Sandwich Shop Seeks Elusive Link to Success


Standing in the doorway of his sausage sandwich shop, Bryan Johnson is frustrated by the long lines he sees at the nearby fast-food joints. Why pass up a healthy, gourmet sausage sandwich washed down by a premium microbrew, no waiting necessary?

It’s not as if he hasn’t tried to attract more customers. The windows, walls and menu at his stylish Haute Links eatery are plastered with nutritional analyses that prove his private-label links made with ground turkey, chicken, spices and cheese have less fat, even when fully loaded with toppings, than most burgers, burritos or subs.

He advertises discounts in the local shopper and distributes coupons regularly. But sales, which were below expectations at $250,000 last year, have been flat.

“Nothing has worked as well as we thought it would,” said Johnson, a former real estate executive who opened the Lake Forest restaurant with his wife, Heidi, in late 1998.

He doesn’t even use the word “sausage” on the menu because he’s afraid it will scare off potential customers.


Despite his best intentions, the owner has committed marketing mistakes Nos. 1, 2 and 3, according to retail consultant Bob Phibbs.

Johnson has wasted marketing dollars on people who will never try his product no matter how low-fat or high-quality it is. He’s forgotten that sausage sandwiches “are a want, not a need,” Phibbs said. And he’s lost sight of his most important selling point: taste.

“The guy is marketing this like it’s cod liver oil,” the Long Beach-based consultant said. “All the education in the world doesn’t mean anything if it doesn’t taste good.”

Johnson, a former project manager for large commercial real estate developments and holder of a degree in architecture from UC Berkeley, acknowledged that he had slipped into a defensive mind-set and tended to preach at his customers.

“We lost sight of the fact of how good it tastes,” said the business owner, who first sold sausage sandwiches from a shop in Laguna Niguel in 1993. “Bob’s point is people buy food based on emotion, not statistics.”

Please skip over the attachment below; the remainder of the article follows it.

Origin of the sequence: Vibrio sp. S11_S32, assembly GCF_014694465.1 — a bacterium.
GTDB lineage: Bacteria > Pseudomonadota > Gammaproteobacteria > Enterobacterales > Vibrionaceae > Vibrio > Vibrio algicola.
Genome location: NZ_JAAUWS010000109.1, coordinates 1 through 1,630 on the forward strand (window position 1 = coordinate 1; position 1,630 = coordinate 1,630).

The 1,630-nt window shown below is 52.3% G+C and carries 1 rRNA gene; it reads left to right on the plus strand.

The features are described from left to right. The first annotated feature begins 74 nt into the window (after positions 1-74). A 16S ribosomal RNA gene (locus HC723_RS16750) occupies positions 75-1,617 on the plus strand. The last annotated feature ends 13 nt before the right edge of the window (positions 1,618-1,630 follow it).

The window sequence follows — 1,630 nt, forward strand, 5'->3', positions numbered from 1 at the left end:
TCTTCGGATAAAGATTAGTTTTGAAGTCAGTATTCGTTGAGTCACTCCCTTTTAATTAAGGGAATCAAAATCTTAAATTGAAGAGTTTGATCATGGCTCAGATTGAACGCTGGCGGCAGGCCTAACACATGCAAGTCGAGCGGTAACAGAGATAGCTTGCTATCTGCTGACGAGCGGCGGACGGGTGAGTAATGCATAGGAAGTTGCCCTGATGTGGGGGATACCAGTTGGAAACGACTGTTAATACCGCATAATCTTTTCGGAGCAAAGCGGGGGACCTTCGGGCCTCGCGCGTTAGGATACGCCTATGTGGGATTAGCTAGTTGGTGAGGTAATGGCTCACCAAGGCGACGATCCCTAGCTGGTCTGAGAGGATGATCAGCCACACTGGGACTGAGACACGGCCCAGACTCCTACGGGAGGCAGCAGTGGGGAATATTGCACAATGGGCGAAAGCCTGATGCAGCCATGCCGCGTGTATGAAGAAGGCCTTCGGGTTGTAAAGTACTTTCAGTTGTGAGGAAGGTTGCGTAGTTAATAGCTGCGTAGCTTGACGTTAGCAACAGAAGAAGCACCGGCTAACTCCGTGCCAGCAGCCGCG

Fortunately, Phibbs said, the sausages taste great. They include gourmet varieties such as the Toscana Link--lean chicken and turkey blended with Roma tomatoes, herbs and smoked mozzarella cheese--as well as traditional choices such as the bratwurst and Polish links. There’s even a soy sausage for vegetarians, and, for kids, a corn dog made with a chicken sausage. Johnson is also proud of his chicken chili, the cabbage and red pepper slaw in a peanut vinaigrette and the grilled veggie melt.

Two other ingredients necessary for Haute Links to succeed are also in place, said the consultant: The business owner has a passionate belief in his products and is ready to make a change in his marketing strategy.

“He’s not sitting there with his arms folded saying ‘Make me a success,’ ” said Phibbs, who is confident the business will do well. “He’s just saying ‘Give me some direction.’ ”

After meeting with the consultant several times, Johnson was ready to toss out assumptions he’d made about his products and his customers, along with most of his current advertising and discount promotions.

A discussion of popular lunch choices had Johnson agreeing that sausage probably wouldn’t make even the top 20 for most people. “Especially in California,” Phibbs said.

So who does eat sausage and why? Phibbs argued that health--Johnson’s main selling point in the past--isn’t the draw for most sausage eaters. To determine what would appeal to them, he pushed Johnson to pin down a description of Haute Links’ target customer. That’s a surprisingly difficult task for many business owners, Phibbs said.

An informal survey revealed that 80% of Haute Links’s customers are men. That may not be surprising to an outside observer but it was less clear to Johnson. He had operated under the assumption that he could make a sausage eater out of anyone if he could just prove that his gourmet links had little to do with the sausage-of-dubious-origin of old. Phibbs convinced him to stop wasting his time trying to sell the world on sausage.

“Suddenly that informs all the choices I’m going to make for marketing,” the consultant said.

For example, the “very cerebral” tone of Haute Links’ marketing, with its focus on health and nutrition, doesn’t fit the target market, Phibbs said. “I don’t see anything about taste.”

He came up with a half-dozen sample ads that featured a more lighthearted tone (“Guys love us. Spare tires hate us,” reads one) and suggested a new tag line: “Sausage that’s probably healthier than you are.” He calls it “guy advertising.”

“I told him, ‘You’re taking this much too seriously, partner. This is just sausage,’ ” Phibbs said.

Once Johnson acknowledged that he was unlikely to convert people who don’t eat sausage, Phibbs had him reconsider his current advertising choices. He advised Johnson to drop his ads in the local shopper. Haute Links’ target audience of local businessmen and men who live in the affluent neighborhoods nearby probably aren’t reading it. Phibbs cautioned Johnson and other business owners against choosing an advertising vehicle based on who walks in the door to sell them an ad. A better demographic fit for Haute Links might be the South County Business Digest or OC Metro, the consultant said.